But back to the pre- "just throw some Valium and Ritalin at the problem" 1970s. I was honest with...let's call her Dr. X. Seeing her on Wednesdays at 3:30 became the highlight of my week. Only to her could I pour out my worst thoughts: the bleach, the rat poison, the inability to be in a room with an ax or razor blade for fear of using it on myself or others. No drugs were offered. We just talked and talked and talked. I told her a bit, in an eight year old's language I am sure, about this idea I had. That I was acting normal but deep down there was something very wrong with me. Something evil and sinister. Something suicidal and homicidal at the same time. I was a danger, I felt, to myself, but almost more terrifying I felt I was a danger to others. But Dr X begged to differ. She explained to me, again in the simplest of terms, that all my “scary thoughts” as we dubbed them were just my mind trying to process some very uncomfortable emotions. She tried to make me see that my young mind was unsure of how to deal with these feelings so it was making up scary stories to distract me from the real issues at hand. The real issue being a highly unstable home life. We did art therapy. We played games. And the greatest part of the whole hour were the two pieces of candy she gave me at each session. Candy to me was an unheard of luxurious treat, one not allowed in my house. She convinced me that I was not crazy, that I was not going to end up in a claustrophobic straight jacket, banging my head against the walls, in a padded room at Bellevue psychiatric hospital (my greatest fear during my elementary school years). She told me I was a highly sensitive and creative girl and she taught me tools to help me relax. From her I learned how to watch my thoughts rather than be derailed by them. She also taught me that many people live their lives with that “never let them know” operating system. But that I had been brave to tell my mother that I needed help. That everyone needs help sometimes. Maybe I just needed help a little bit younger than most. She made me feel...if not normal...then at least okay with being who I was. I'll never forget her. And I'll be forever indebted to my mother for listening to me. A therapist bill was an expense we could ill afford at the time and yet, somehow, she made it happen.
Then when I was in high school, Gillette launched an ad campaign for a deodorant with the tagline “Never let them see you sweat” and it became my motto. It wrapped all my behaviors into one neat little aphorism. The campaign featured different celebrities delivering the line and revealing their own personal fears and anxieties. Athletes, comedians, actors and fashion designers. They were all just trying to hide behind a facade of false bravado. But in these commercials they came clean about their innermost fears. I wasn’t alone.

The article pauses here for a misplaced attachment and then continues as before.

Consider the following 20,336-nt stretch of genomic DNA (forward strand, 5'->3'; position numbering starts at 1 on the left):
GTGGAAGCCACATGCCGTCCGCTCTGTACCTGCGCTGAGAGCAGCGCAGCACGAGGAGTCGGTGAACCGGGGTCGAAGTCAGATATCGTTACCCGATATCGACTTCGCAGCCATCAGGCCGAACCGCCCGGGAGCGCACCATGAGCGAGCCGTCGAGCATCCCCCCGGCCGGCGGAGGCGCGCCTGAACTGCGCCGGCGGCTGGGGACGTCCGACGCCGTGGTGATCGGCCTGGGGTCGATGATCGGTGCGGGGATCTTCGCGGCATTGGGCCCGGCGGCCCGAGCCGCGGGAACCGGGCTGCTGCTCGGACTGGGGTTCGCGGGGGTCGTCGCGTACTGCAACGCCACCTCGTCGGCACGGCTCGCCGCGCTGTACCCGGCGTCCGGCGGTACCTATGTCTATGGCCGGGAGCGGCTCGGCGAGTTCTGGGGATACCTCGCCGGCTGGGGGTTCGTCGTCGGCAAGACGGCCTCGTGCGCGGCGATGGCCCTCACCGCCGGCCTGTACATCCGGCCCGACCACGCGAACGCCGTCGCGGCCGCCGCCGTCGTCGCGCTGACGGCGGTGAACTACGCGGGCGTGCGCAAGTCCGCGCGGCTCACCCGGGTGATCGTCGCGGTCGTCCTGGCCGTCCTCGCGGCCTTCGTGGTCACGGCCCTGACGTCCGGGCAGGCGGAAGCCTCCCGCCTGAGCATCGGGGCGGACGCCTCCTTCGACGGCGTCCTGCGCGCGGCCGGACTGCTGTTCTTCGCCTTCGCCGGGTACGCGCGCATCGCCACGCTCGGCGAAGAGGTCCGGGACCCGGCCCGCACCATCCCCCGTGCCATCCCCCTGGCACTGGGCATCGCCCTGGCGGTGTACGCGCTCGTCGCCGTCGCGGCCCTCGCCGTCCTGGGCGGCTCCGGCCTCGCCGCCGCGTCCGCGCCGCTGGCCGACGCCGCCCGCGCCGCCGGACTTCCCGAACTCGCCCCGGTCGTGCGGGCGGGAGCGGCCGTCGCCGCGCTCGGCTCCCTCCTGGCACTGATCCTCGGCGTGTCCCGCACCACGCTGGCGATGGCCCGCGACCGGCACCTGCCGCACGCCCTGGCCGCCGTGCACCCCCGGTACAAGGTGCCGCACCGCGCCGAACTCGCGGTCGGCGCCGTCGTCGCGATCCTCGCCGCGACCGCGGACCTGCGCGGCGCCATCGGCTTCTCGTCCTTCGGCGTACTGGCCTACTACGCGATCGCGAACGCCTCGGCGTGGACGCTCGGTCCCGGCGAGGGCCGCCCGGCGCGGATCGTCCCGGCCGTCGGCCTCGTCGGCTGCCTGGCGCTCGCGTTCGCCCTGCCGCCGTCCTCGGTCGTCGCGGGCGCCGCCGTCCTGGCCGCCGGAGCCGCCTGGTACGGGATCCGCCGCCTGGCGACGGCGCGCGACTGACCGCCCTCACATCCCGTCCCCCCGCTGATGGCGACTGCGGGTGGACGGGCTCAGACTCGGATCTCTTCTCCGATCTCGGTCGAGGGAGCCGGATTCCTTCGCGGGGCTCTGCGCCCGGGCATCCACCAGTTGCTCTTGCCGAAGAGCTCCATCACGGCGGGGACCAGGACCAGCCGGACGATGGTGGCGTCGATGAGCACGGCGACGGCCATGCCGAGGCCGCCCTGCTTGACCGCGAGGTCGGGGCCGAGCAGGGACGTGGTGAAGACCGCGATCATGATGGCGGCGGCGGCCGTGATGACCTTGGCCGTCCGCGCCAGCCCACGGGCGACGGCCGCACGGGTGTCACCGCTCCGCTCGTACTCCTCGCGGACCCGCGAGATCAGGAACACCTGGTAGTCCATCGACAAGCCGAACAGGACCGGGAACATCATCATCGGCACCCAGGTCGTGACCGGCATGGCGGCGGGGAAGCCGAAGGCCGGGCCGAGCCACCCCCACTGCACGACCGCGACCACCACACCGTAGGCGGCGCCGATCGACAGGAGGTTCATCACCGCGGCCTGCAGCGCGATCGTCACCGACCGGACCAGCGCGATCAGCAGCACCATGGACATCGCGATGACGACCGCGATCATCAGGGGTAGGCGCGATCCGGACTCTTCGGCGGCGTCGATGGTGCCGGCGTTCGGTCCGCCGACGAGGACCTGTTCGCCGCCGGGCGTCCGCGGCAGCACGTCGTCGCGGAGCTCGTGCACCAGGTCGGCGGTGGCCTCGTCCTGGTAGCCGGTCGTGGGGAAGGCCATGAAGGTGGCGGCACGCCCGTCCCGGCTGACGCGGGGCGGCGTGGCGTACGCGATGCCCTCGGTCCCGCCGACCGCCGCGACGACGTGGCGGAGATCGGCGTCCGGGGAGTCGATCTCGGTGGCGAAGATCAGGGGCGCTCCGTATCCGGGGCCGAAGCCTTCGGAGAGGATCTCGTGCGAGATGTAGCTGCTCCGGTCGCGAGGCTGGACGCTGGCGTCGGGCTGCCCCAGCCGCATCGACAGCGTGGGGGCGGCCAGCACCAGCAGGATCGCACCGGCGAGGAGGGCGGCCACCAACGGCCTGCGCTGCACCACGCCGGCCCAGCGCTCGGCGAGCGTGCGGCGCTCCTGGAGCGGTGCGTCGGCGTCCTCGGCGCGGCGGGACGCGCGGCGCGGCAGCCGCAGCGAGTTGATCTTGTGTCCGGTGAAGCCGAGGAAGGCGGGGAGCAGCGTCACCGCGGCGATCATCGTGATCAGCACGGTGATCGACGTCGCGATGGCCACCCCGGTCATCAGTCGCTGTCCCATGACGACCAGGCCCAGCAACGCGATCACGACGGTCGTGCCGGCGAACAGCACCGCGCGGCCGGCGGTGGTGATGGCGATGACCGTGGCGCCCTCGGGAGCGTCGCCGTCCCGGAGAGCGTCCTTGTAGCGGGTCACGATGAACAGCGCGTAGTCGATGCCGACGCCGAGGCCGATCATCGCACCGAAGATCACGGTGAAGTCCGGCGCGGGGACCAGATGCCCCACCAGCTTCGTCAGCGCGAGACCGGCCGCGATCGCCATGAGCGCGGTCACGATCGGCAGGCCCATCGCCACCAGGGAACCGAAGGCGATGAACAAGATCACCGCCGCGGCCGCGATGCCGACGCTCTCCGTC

“Never let them see you sweat” is still a major part of my operating system. Recently I have met adults who also had similar violent and disturbing thoughts as children but who never acted out on them. And that helps me too. I feel less freakish. Less alone. Thoughts are not facts, Dr. X taught me, they are thoughts. And with hard work and patience they can be understood, changed, transmuted - possibly even transformed - into something positive.
I have also learned that having these disturbing visions as a child does not mean you will grow up to be a homicidal/suicidal maniac. These thoughts are but a coping mechanism that children in distressing situations often use. I mean if you distract yourself with visions of death and destruction, self-inflicted blindness and your arm being ground down to a spurting stump in your unsuspecting neighbor's disposal then when you snap back into the reality of a somewhat dysfunctional home life, in comparison that life does not seem that bad after all. In fact it seems pretty nice. So this tactic can work well for children. In its own twisted way.
Now I see the wisdom in allowing the right person (or people) to see you sweat. To let them know who you really are, beneath that polished shiny facade. To allow them to see you struggle. Even to let them see you suffer. Now I try to exist with a different motto, one which is quite the opposite of my previous one. “Let them see you sweat” I say. And watch them sweat too. Always keeping in mind that as a human, if I don’t allow myself to sweat a little bit, publicly or privately, the chances that I will overheat, and possibly even die, rise exponentially.